On Loss

Max

My little dog has stopped eating today.  He has refused chicken, salmon, cheese, and even pate.  He ate a few bites of doggie treat, maybe a teaspoonful for his diminished 8 lb frame.

For the last 5 months, he’s been battling a soft-tissue cancer, called a sarcoma.  The tumor has advanced so aggressively that meaningful treatments were either not an option or ineffective.  He’s not even 11, which is young for a little dog to be so sick.

I have been a pet owner since I moved out of the dorm in college.  Cats first, then more recently dogs ever since I acquired first a cat allergy and then a fenced back yard.  So for the last 15 years, I’ve surrounded myself with as many dogs as the county will allow without having to register my home as a kennel, a paltry three animals at a time.  Even still, when out walking my three dogs, I am the recipient of looks of amusement combined with curiosity for the crazy dog-lady.

So, I’ve owned and lost pets for many years, and have accepted that loss as part of the price of having loved my animal companions.  If you’re lucky, they live 10-15 years.  Then they’re gone.   It’s the price of “doing business”.

Dogs have varying degrees of need for proximity, depending on their personality.  Cats are at one end of the spectrum: they pretty much come hang out only when inclined.  Max is at the other end.  He moves heaven and earth to be by my side.  If he is not nearby within peripheral vision, then I know there’s trouble. As a result, this little guy has been particularly special to me.  I can say that to all of you because my other dogs haven’t yet managed to get on the blogosphere.

Max has been my constant companion, devoted friend, and nonjudgmental listener for the last 8 or so years.  Max always forgives me for being grumpy, not paying attention to him, or having morning breath.   He never holds a grudge, tolerates all the undignified things I impose upon him like brushing his teeth, having his temperature measured, carrying him in a bag, or dressing him in a lobster costume.  He never complains, not even now when this tumor is covering most of his head.  He is the Wikipedia definition of the words loyalty, patience and devotion.  He reminds me to not worry about the past or future, to just be in the here and now.  His ability to do that now is an inspiration.

I admit, I’m having trouble being present today in light of this development.

I know non-pet owners can’t understand our obsession with our like-family members. I also know that losing a pet is nowhere near on par with losing an actual human family member.  I guess I have been fortunate to have avoided that experience so far.  Being the daughter of immigrants, the family has been primarily thousands of miles away and largely unknown.  My own immediate family is for now, alive and well.  So am I lucky to not have lost grandparents and aunts and uncles that doted on and spoiled me?  Have I been blessed that I didn’t grow up in a big, noisy family with the extended cousin network, only to lose them to death? My ex has an extended family that, for the most part, has enthusiastically and generously welcomed me in to their big, noisy fold and has been a wonderful surrogate for many years.  Much of that family is still there for me; some are not since the divorce.  I consider it a blessing for the time that I was adopted and accepted into their family.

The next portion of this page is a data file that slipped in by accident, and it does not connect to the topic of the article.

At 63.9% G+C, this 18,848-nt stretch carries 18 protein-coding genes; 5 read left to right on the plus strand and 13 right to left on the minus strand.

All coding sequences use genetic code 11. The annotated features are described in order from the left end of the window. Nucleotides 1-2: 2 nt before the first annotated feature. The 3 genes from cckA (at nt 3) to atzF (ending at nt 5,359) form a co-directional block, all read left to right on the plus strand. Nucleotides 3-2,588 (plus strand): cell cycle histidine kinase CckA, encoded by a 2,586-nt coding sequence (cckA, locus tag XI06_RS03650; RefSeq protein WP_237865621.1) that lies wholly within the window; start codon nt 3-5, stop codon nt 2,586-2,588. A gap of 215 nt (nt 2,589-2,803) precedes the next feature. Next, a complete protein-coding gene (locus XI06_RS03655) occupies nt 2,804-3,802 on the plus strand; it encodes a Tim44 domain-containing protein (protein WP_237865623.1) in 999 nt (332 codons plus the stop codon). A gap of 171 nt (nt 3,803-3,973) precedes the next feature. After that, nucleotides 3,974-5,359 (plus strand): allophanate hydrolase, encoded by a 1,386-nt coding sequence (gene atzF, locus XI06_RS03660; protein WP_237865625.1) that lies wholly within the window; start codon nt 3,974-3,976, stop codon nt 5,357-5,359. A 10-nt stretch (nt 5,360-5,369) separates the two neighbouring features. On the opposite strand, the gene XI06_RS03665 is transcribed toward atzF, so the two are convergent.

Since I have spent most of my life without, I have to admit that I have always been somewhat (ok, very) jealous of the folks with those big, noisy families, family dysfunction notwithstanding.  I am especially jealous of people with family members for whom they describe as providing a special, safe, accepting and unconditionally loving place that was reserved just for them.  Am I lucky that I never had to lose someone like that, if I’ve never had someone like that?  Is it true that “it’s better to have loved and lost than to never have loved at all”?

I feel like, even today, that the very fortunate ones are those that have, or have had, those special loved ones in their life, not people like me who haven’t had that experience.    I can’t know what it feels like so I have no idea if that’s true for human loved ones.  Most people will love again, and want to love again after loss like death or divorce.  I guess to keep taking the risk over and over again shows that it is better to choose love, even if it may end too soon.

With regard to little Max, I am ever so grateful for every day that he graced my life with his unconditional doggie love and devotion.   I feel my grief is a small price to pay given how he shepherded me safely from one phase of my life to the next, and devoted his life to accompanying me on mine.

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6 thoughts on “On Loss

  1. I’m sorry for your loss. I agree that the pain is worth it, as the joy of love is priceless! I love the wake concept: celebrating the wonderful times together! I lost the coolest cat I’ve ever known to cancer a couple of years ago, also before his expected time. Now I remember how awesome it was to have Winter around. 🙂

  2. We had to put Max down yesterday, a sad day for us all. We are going to follow your suggestion and have a little party – eat something beefy in quantity and hug our current dogs. Thanks for the suggestion. I feel better already just planning it!

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